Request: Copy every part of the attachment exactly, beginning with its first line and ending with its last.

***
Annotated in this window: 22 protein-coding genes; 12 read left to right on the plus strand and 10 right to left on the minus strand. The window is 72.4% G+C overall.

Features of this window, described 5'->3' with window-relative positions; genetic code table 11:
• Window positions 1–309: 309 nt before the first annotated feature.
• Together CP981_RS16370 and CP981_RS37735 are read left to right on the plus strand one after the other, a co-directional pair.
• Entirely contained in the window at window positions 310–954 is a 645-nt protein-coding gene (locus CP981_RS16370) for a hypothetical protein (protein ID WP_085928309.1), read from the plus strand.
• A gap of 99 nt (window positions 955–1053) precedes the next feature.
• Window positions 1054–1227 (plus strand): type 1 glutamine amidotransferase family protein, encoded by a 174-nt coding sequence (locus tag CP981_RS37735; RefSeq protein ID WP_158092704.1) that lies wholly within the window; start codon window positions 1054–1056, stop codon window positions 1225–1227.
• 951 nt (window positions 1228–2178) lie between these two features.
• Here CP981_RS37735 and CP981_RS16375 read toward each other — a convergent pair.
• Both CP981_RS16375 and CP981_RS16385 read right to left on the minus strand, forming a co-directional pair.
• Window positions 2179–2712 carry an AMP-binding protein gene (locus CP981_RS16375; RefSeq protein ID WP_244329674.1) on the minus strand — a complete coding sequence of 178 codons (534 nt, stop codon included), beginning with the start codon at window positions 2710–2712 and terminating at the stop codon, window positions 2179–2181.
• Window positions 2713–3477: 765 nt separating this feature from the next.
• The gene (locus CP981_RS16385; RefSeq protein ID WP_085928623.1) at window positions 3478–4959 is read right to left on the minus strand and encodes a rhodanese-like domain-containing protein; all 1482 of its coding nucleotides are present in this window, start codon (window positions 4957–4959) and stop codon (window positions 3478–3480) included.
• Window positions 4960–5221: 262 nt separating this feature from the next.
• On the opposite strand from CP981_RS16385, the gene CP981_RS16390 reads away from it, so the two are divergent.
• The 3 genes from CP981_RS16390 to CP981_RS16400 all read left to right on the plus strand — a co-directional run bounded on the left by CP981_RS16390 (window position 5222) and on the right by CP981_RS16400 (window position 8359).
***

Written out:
Annotated in this window: 22 protein-coding genes; 12 read left to right on the plus strand and 10 right to left on the minus strand. The window is 72.4% G+C overall.

Features of this window, described 5'->3' with window-relative positions; genetic code table 11:
• Window positions 1–309: 309 nt before the first annotated feature.
• Together CP981_RS16370 and CP981_RS37735 are read left to right on the plus strand one after the other, a co-directional pair.
• Entirely contained in the window at window positions 310–954 is a 645-nt protein-coding gene (locus CP981_RS16370) for a hypothetical protein (protein ID WP_085928309.1), read from the plus strand.
• A gap of 99 nt (window positions 955–1053) precedes the next feature.
• Window positions 1054–1227 (plus strand): type 1 glutamine amidotransferase family protein, encoded by a 174-nt coding sequence (locus tag CP981_RS37735; RefSeq protein ID WP_158092704.1) that lies wholly within the window; start codon window positions 1054–1056, stop codon window positions 1225–1227.
• 951 nt (window positions 1228–2178) lie between these two features.
• Here CP981_RS37735 and CP981_RS16375 read toward each other — a convergent pair.
• Both CP981_RS16375 and CP981_RS16385 read right to left on the minus strand, forming a co-directional pair.
• Window positions 2179–2712 carry an AMP-binding protein gene (locus CP981_RS16375; RefSeq protein ID WP_244329674.1) on the minus strand — a complete coding sequence of 178 codons (534 nt, stop codon included), beginning with the start codon at window positions 2710–2712 and terminating at the stop codon, window positions 2179–2181.
• Window positions 2713–3477: 765 nt separating this feature from the next.
• The gene (locus CP981_RS16385; RefSeq protein ID WP_085928623.1) at window positions 3478–4959 is read right to left on the minus strand and encodes a rhodanese-like domain-containing protein; all 1482 of its coding nucleotides are present in this window, start codon (window positions 4957–4959) and stop codon (window positions 3478–3480) included.
• Window positions 4960–5221: 262 nt separating this feature from the next.
• On the opposite strand from CP981_RS16385, the gene CP981_RS16390 reads away from it, so the two are divergent.
• The 3 genes from CP981_RS16390 to CP981_RS16400 all read left to right on the plus strand — a co-directional run bounded on the left by CP981_RS16390 (window position 5222) and on the right by CP981_RS16400 (window position 8359).